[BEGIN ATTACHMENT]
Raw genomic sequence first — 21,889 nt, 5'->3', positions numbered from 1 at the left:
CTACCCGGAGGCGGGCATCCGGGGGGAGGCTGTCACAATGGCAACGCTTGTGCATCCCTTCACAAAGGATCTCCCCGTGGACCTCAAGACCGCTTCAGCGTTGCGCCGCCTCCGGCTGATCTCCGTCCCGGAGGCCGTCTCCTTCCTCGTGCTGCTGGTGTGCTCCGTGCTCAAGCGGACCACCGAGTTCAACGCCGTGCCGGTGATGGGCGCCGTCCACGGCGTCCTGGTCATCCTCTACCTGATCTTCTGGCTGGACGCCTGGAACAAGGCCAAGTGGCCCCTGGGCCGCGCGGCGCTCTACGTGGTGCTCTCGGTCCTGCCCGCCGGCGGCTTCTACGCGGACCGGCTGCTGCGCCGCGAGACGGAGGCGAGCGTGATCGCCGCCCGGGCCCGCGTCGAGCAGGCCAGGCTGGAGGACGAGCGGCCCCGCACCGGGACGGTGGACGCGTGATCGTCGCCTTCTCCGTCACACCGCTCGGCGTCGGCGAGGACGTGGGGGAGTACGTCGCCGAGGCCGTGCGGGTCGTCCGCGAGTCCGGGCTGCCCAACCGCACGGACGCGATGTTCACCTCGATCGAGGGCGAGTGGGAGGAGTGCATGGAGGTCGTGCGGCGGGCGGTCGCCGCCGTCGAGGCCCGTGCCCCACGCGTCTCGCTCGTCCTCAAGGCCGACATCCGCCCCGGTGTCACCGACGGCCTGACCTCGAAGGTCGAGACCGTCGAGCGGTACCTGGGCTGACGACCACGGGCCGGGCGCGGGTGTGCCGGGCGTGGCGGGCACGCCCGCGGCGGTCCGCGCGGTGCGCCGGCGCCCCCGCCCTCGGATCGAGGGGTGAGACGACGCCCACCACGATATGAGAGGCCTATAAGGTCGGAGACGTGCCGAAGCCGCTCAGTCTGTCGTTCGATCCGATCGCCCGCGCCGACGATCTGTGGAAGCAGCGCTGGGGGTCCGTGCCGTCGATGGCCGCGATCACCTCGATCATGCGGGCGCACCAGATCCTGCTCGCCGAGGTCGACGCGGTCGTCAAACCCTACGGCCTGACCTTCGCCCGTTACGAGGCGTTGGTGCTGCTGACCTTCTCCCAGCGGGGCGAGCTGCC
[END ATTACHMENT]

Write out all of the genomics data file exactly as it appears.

Raw genomic sequence first — 21,889 nt, 5'->3', positions numbered from 1 at the left:
CTACCCGGAGGCGGGCATCCGGGGGGAGGCTGTCACAATGGCAACGCTTGTGCATCCCTTCACAAAGGATCTCCCCGTGGACCTCAAGACCGCTTCAGCGTTGCGCCGCCTCCGGCTGATCTCCGTCCCGGAGGCCGTCTCCTTCCTCGTGCTGCTGGTGTGCTCCGTGCTCAAGCGGACCACCGAGTTCAACGCCGTGCCGGTGATGGGCGCCGTCCACGGCGTCCTGGTCATCCTCTACCTGATCTTCTGGCTGGACGCCTGGAACAAGGCCAAGTGGCCCCTGGGCCGCGCGGCGCTCTACGTGGTGCTCTCGGTCCTGCCCGCCGGCGGCTTCTACGCGGACCGGCTGCTGCGCCGCGAGACGGAGGCGAGCGTGATCGCCGCCCGGGCCCGCGTCGAGCAGGCCAGGCTGGAGGACGAGCGGCCCCGCACCGGGACGGTGGACGCGTGATCGTCGCCTTCTCCGTCACACCGCTCGGCGTCGGCGAGGACGTGGGGGAGTACGTCGCCGAGGCCGTGCGGGTCGTCCGCGAGTCCGGGCTGCCCAACCGCACGGACGCGATGTTCACCTCGATCGAGGGCGAGTGGGAGGAGTGCATGGAGGTCGTGCGGCGGGCGGTCGCCGCCGTCGAGGCCCGTGCCCCACGCGTCTCGCTCGTCCTCAAGGCCGACATCCGCCCCGGTGTCACCGACGGCCTGACCTCGAAGGTCGAGACCGTCGAGCGGTACCTGGGCTGACGACCACGGGCCGGGCGCGGGTGTGCCGGGCGTGGCGGGCACGCCCGCGGCGGTCCGCGCGGTGCGCCGGCGCCCCCGCCCTCGGATCGAGGGGTGAGACGACGCCCACCACGATATGAGAGGCCTATAAGGTCGGAGACGTGCCGAAGCCGCTCAGTCTGTCGTTCGATCCGATCGCCCGCGCCGACGATCTGTGGAAGCAGCGCTGGGGGTCCGTGCCGTCGATGGCCGCGATCACCTCGATCATGCGGGCGCACCAGATCCTGCTCGCCGAGGTCGACGCGGTCGTCAAACCCTACGGCCTGACCTTCGCCCGTTACGAGGCGTTGGTGCTGCTGACCTTCTCCCAGCGGGGCGAGCTGCC